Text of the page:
Pick Your Party Poison

Kevin Lewis

July 05, 2024

Endorsing both sides, pleasing neither: Ambivalent individuals face unexpected social costs in political conflicts
Joseph Siev et al.
Journal of Experimental Social Psychology. September 2024

Reducing political polarization requires finding common ground among people with diverse opinions. The current research shows that people generally expect that expressing ambivalence about political issues -- endorsing some considerations on both sides, for instance -- can help them establish positive relations with others holding a wide variety of political views. However, across several policy topics -- COVID-19 mask mandates, immigration, and the death penalty -- we found that targets expressing a given position with more (vs. less) ambivalence were not liked more, whether perceivers agreed or disagreed with their overall position. In fact, when perceivers agreed with targets' overall positions, they judged those with more (vs. less) ambivalent attitudes as less likeable, warm, and competent. Although views of ambivalent targets varied across perceivers, the negative effect when targets and perceivers shared overall positions was larger and more consistent than any positive effects among opposing perceivers. This exposes a mismatch between expectation and social reality: Whereas expressing ambivalence might make intuitive sense toward bridging political divides, we found it was ironically more likely to reduce liking among allies while maintaining disliking among adversaries. These findings speak to the interpersonal dynamics of political polarization, highlighting a potential social disincentive against publicly taking nuanced positions on political issues.

All Eyes on Kansas: Voter Turnout and the 2022 Abortion Referendum
Brian Amos & Alexandra Middlewood
American Politics Research, forthcoming

On August 2nd, 2022, Kansas held a vote to lift state constitutional protections for abortion access. The vote gained national attention, as it was the first statewide plebiscite on the subject since the U.S. Supreme Court had issued its ruling on Dobbs v. Jackson Women’s Health Organization, which had overturned the remaining U.S. Constitutional blocks on restricting abortion that had been in place since Roe v. Wade. The turnout for the election was unprecedented for a primary in the state, and to the surprise of many, the amendment failed by a large margin in deep red Kansas. In this paper, we use both precinct-level election results and individual-level voter registration and history data to explore who was mobilized to vote in the August 2022 primary and their behavior in the November 2022 general election. We find that the primary mobilized an electorate that had more women and young people, fewer Republicans, and more first-time voters than a normal primary, but that these demographics were also more likely to then abstain in the general election. Thus, the engagement of young people, especially young women, on the abortion issue remains, but preliminary findings suggest the future of this groups’ electoral participation separate from abortion activism is unclear.

Does Interaction With Out-Party Elites in a Classroom Setting Diminish Negative Partisanship?
Samuel Frederick, Michael Miller & Donald Green
American Politics Research, forthcoming

The American electorate is increasingly affectively polarized. Partisans dislike members of the opposing party, even going so far as to discriminate against opposing partisans in nonpolitical domains. Given the potentially pernicious consequences of affective polarization, especially in nonpolitical settings, scholars have suggested facilitating contact between members of opposing parties as a means of reducing affective polarization. We test this approach in the context of a large introductory American government class comprised almost entirely of Democrats. Our pre-registered experiment randomly assigned recitation sections to treatment or control conditions, where the treatment was an hour-long discussion with a county chair from the Republican Party, and the control was an hour-long discussion with an attorney with no party connection. Partisan attitudes and evaluations were measured extensively at baseline, within a few days of the intervention, and two months later. We find no evidence that the treatment changed students’ partisan evaluations. We conclude by considering theoretical avenues for future experiments that change the nature and extent of cross-party social interaction.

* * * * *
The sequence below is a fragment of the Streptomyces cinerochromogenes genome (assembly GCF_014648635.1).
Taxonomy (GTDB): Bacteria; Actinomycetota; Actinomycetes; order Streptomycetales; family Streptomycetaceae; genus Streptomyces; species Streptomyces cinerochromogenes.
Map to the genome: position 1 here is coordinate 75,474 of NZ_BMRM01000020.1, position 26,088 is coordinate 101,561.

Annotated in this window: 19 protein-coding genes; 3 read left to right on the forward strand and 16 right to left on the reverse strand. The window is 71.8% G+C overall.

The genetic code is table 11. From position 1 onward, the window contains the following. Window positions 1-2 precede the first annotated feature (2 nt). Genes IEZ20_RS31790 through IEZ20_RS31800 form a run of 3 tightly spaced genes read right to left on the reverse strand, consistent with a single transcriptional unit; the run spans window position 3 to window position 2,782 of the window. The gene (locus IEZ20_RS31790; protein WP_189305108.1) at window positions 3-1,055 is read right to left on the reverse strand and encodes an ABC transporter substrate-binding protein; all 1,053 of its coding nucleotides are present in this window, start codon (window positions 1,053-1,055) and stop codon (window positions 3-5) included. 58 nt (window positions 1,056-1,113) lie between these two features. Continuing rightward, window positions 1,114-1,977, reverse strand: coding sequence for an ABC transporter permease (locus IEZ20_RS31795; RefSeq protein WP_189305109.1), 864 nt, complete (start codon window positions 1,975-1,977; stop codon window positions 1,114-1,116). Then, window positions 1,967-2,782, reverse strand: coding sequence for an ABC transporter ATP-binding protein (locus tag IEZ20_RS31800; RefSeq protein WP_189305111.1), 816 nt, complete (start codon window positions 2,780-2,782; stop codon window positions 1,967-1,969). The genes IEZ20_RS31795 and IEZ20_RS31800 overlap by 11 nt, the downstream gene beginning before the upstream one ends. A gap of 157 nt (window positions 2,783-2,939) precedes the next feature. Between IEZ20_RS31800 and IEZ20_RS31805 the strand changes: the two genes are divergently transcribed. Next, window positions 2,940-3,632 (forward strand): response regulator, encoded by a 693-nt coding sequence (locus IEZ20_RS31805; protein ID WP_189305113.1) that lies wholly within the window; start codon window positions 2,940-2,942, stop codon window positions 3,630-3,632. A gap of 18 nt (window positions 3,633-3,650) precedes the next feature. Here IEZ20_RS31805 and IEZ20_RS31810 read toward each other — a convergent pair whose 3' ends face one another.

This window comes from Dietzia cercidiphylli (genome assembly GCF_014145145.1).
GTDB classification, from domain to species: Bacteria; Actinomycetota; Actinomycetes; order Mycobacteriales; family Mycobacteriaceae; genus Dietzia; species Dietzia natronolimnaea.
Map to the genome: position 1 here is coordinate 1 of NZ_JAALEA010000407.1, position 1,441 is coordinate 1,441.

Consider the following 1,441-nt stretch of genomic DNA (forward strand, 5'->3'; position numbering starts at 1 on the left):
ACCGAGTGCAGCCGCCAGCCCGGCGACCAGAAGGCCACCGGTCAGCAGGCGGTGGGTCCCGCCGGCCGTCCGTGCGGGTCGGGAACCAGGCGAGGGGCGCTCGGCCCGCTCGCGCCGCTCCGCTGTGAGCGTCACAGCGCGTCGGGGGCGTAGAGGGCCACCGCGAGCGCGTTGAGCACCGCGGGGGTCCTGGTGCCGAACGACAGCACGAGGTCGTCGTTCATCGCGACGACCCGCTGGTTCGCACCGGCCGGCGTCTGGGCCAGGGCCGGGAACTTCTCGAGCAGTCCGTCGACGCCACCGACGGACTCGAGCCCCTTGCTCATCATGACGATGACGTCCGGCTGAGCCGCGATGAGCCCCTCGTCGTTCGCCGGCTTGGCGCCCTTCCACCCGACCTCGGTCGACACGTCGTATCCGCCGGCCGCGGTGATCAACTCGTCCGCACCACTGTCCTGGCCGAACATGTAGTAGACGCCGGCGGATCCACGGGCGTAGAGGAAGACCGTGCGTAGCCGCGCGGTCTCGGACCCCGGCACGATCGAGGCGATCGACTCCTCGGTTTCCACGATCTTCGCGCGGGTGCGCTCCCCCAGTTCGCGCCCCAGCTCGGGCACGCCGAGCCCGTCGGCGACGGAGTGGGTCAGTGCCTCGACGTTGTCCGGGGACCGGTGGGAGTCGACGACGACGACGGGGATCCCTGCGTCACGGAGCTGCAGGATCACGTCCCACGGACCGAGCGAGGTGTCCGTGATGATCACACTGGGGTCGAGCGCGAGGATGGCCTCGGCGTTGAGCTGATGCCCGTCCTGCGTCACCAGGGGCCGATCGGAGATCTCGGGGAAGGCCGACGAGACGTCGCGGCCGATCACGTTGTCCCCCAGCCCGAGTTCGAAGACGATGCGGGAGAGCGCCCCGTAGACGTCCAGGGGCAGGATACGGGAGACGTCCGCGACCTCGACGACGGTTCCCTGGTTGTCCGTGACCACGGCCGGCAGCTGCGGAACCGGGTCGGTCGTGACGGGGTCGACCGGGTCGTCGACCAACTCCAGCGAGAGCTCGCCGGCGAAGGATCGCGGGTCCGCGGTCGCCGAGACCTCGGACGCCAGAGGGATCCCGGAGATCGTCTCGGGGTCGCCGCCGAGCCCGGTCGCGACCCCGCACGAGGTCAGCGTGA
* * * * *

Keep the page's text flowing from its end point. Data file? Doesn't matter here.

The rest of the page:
Political Influencers and Their Social Media Audiences during the 2021 Arizona Audit
Kyle Rose & Deana Rohlinger
Socius: Sociological Research for a Dynamic World, June 2024

In this study, the authors explore the role of echo chambers in political polarization through a network and content analysis of 183 political influencer accounts and 3,000 audience accounts on Twitter (now X) around the Arizona audit of the 2020 U.S. presidential election, sampled between July 17 and August 5, 2021. The authors identify five distinct groups of influencers who shared followers, noting differences in the information they post and the followers they attract. The most ideologically diverse audiences belong to popular media organizations and reporters with localized expertise to Arizona, but partisan influencer groups and their audiences are not uniformly like-minded. Interestingly, conservative audiences are spread across multiple influencer groups varying in ideology, from liberal influencers and mainstream news outlets to conservative conspiracy theorists. The findings highlight the need to understand users’ motivations for seeking political information and suggest that the echo chamber issue may be overstated.

Examining affective partisan polarization through a novel behavioral experiment: The equality equivalency test in the United States (2019–2022)
Jonathan Hall & Sam Whitt
Journal of Behavioral and Experimental Economics, October 2024

Existing behavioral studies of affective partisan polarization only capture a subset of decision-making preferences and strategies. We apply an innovative experimental design, the Equality Equivalency Test (EET), to investigate a broader range of affective behavior toward partisan others. Based on data from yearly nationwide surveys between 2019 and 2022 with over 6000 observations, we find that affective polarization is expressed through strong malevolent, and to a lesser degree, benevolent deviations from rational expected-utility maximization. The rising preponderance of spitefulness towards political opponents supports negative partisanship as the dominant mechanism governing affective polarization. In addition, we find evidence of growing negative partisanship among independents, who are turning increasingly spiteful toward members of both parties. We argue that the EET should be utilized by scholars as a next-generation design innovation to deepen our understanding of affective polarization.